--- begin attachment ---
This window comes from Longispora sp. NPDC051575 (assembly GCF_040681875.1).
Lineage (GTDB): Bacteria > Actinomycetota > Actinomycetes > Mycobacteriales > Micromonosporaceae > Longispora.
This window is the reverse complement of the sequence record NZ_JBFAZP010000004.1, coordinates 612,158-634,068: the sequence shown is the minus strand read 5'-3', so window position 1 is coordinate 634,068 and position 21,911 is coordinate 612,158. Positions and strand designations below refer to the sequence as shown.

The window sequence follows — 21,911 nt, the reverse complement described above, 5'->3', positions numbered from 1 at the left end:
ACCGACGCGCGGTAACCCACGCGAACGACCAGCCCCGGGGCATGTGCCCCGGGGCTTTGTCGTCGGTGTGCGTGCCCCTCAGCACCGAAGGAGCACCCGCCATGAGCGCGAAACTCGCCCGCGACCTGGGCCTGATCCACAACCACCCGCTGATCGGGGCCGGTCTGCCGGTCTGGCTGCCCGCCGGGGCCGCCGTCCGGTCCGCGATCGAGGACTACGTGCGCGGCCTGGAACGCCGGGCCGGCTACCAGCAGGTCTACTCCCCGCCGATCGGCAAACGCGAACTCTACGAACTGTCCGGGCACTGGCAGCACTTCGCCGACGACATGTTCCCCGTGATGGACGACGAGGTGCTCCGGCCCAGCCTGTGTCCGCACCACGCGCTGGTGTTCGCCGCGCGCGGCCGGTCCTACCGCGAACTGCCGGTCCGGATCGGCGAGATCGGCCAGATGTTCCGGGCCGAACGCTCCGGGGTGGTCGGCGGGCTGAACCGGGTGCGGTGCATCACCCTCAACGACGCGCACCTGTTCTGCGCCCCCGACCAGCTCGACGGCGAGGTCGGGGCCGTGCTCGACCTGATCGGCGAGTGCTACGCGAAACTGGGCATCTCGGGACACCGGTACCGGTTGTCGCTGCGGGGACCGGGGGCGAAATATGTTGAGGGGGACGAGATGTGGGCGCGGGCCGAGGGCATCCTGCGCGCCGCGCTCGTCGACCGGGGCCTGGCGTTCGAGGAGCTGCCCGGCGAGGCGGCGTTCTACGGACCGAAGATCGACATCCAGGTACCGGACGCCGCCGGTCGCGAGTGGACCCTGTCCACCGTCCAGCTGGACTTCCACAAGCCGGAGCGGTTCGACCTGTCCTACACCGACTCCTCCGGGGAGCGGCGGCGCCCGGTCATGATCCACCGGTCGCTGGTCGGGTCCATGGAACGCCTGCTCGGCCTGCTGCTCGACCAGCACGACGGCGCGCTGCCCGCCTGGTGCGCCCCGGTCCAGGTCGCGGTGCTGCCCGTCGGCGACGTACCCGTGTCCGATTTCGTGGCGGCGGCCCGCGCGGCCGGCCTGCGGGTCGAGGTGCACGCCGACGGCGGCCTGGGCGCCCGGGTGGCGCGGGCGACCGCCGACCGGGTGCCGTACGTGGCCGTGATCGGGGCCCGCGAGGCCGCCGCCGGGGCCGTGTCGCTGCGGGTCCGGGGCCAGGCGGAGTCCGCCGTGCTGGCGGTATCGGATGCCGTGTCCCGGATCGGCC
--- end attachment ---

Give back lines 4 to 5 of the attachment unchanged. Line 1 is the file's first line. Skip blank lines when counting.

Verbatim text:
The window sequence follows — 21,911 nt, the reverse complement described above, 5'->3', positions numbered from 1 at the left end:
ACCGACGCGCGGTAACCCACGCGAACGACCAGCCCCGGGGCATGTGCCCCGGGGCTTTGTCGTCGGTGTGCGTGCCCCTCAGCACCGAAGGAGCACCCGCCATGAGCGCGAAACTCGCCCGCGACCTGGGCCTGATCCACAACCACCCGCTGATCGGGGCCGGTCTGCCGGTCTGGCTGCCCGCCGGGGCCGCCGTCCGGTCCGCGATCGAGGACTACGTGCGCGGCCTGGAACGCCGGGCCGGCTACCAGCAGGTCTACTCCCCGCCGATCGGCAAACGCGAACTCTACGAACTGTCCGGGCACTGGCAGCACTTCGCCGACGACATGTTCCCCGTGATGGACGACGAGGTGCTCCGGCCCAGCCTGTGTCCGCACCACGCGCTGGTGTTCGCCGCGCGCGGCCGGTCCTACCGCGAACTGCCGGTCCGGATCGGCGAGATCGGCCAGATGTTCCGGGCCGAACGCTCCGGGGTGGTCGGCGGGCTGAACCGGGTGCGGTGCATCACCCTCAACGACGCGCACCTGTTCTGCGCCCCCGACCAGCTCGACGGCGAGGTCGGGGCCGTGCTCGACCTGATCGGCGAGTGCTACGCGAAACTGGGCATCTCGGGACACCGGTACCGGTTGTCGCTGCGGGGACCGGGGGCGAAATATGTTGAGGGGGACGAGATGTGGGCGCGGGCCGAGGGCATCCTGCGCGCCGCGCTCGTCGACCGGGGCCTGGCGTTCGAGGAGCTGCCCGGCGAGGCGGCGTTCTACGGACCGAAGATCGACATCCAGGTACCGGACGCCGCCGGTCGCGAGTGGACCCTGTCCACCGTCCAGCTGGACTTCCACAAGCCGGAGCGGTTCGACCTGTCCTACACCGACTCCTCCGGGGAGCGGCGGCGCCCGGTCATGATCCACCGGTCGCTGGTCGGGTCCATGGAACGCCTGCTCGGCCTGCTGCTCGACCAGCACGACGGCGCGCTGCCCGCCTGGTGCGCCCCGGTCCAGGTCGCGGTGCTGCCCGTCGGCGACGTACCCGTGTCCGATTTCGTGGCGGCGGCCCGCGCGGCCGGCCTGCGGGTCGAGGTGCACGCCGACGGCGGCCTGGGCGCCCGGGTGGCGCGGGCGACCGCCGACCGGGTGCCGTACGTGGCCGTGATCGGGGCCCGCGAGGCCGCCGCCGGGGCCGTGTCGCTGCGGGTCCGGGGCCAGGCGGAGTCCGCCGTGCTGGCGGTATCGGATGCCGTGTCCCGGATCGGCC